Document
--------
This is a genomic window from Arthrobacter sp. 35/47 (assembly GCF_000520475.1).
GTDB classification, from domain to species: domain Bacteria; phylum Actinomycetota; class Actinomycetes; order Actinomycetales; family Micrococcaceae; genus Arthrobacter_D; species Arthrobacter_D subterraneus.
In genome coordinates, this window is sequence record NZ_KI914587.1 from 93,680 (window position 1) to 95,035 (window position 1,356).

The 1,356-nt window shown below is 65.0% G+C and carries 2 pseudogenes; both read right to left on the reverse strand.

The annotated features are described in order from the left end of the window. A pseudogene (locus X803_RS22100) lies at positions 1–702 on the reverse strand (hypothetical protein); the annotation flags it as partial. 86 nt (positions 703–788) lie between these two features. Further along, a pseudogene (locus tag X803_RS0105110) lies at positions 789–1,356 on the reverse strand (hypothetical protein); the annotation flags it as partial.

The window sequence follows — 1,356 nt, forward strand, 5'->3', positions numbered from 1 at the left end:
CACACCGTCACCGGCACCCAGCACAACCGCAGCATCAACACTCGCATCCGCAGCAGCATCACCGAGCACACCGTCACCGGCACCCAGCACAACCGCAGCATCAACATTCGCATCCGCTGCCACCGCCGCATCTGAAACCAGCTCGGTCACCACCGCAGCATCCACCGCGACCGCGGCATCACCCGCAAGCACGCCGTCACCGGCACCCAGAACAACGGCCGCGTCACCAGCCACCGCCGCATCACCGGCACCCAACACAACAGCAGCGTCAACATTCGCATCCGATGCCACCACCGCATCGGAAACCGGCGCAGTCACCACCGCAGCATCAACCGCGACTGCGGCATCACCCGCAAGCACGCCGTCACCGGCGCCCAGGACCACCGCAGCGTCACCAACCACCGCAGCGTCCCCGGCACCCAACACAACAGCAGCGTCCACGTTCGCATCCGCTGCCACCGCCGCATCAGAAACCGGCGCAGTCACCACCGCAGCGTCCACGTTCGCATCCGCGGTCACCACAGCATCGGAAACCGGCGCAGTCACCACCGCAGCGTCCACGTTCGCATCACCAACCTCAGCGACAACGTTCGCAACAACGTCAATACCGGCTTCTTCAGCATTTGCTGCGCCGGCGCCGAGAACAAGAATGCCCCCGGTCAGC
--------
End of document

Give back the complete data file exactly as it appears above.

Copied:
This is a genomic window from Arthrobacter sp. 35/47 (assembly GCF_000520475.1).
GTDB classification, from domain to species: domain Bacteria; phylum Actinomycetota; class Actinomycetes; order Actinomycetales; family Micrococcaceae; genus Arthrobacter_D; species Arthrobacter_D subterraneus.
In genome coordinates, this window is sequence record NZ_KI914587.1 from 93,680 (window position 1) to 95,035 (window position 1,356).

The 1,356-nt window shown below is 65.0% G+C and carries 2 pseudogenes; both read right to left on the reverse strand.

The annotated features are described in order from the left end of the window. A pseudogene (locus X803_RS22100) lies at positions 1–702 on the reverse strand (hypothetical protein); the annotation flags it as partial. 86 nt (positions 703–788) lie between these two features. Further along, a pseudogene (locus tag X803_RS0105110) lies at positions 789–1,356 on the reverse strand (hypothetical protein); the annotation flags it as partial.

The window sequence follows — 1,356 nt, forward strand, 5'->3', positions numbered from 1 at the left end:
CACACCGTCACCGGCACCCAGCACAACCGCAGCATCAACACTCGCATCCGCAGCAGCATCACCGAGCACACCGTCACCGGCACCCAGCACAACCGCAGCATCAACATTCGCATCCGCTGCCACCGCCGCATCTGAAACCAGCTCGGTCACCACCGCAGCATCCACCGCGACCGCGGCATCACCCGCAAGCACGCCGTCACCGGCACCCAGAACAACGGCCGCGTCACCAGCCACCGCCGCATCACCGGCACCCAACACAACAGCAGCGTCAACATTCGCATCCGATGCCACCACCGCATCGGAAACCGGCGCAGTCACCACCGCAGCATCAACCGCGACTGCGGCATCACCCGCAAGCACGCCGTCACCGGCGCCCAGGACCACCGCAGCGTCACCAACCACCGCAGCGTCCCCGGCACCCAACACAACAGCAGCGTCCACGTTCGCATCCGCTGCCACCGCCGCATCAGAAACCGGCGCAGTCACCACCGCAGCGTCCACGTTCGCATCCGCGGTCACCACAGCATCGGAAACCGGCGCAGTCACCACCGCAGCGTCCACGTTCGCATCACCAACCTCAGCGACAACGTTCGCAACAACGTCAATACCGGCTTCTTCAGCATTTGCTGCGCCGGCGCCGAGAACAAGAATGCCCCCGGTCAGC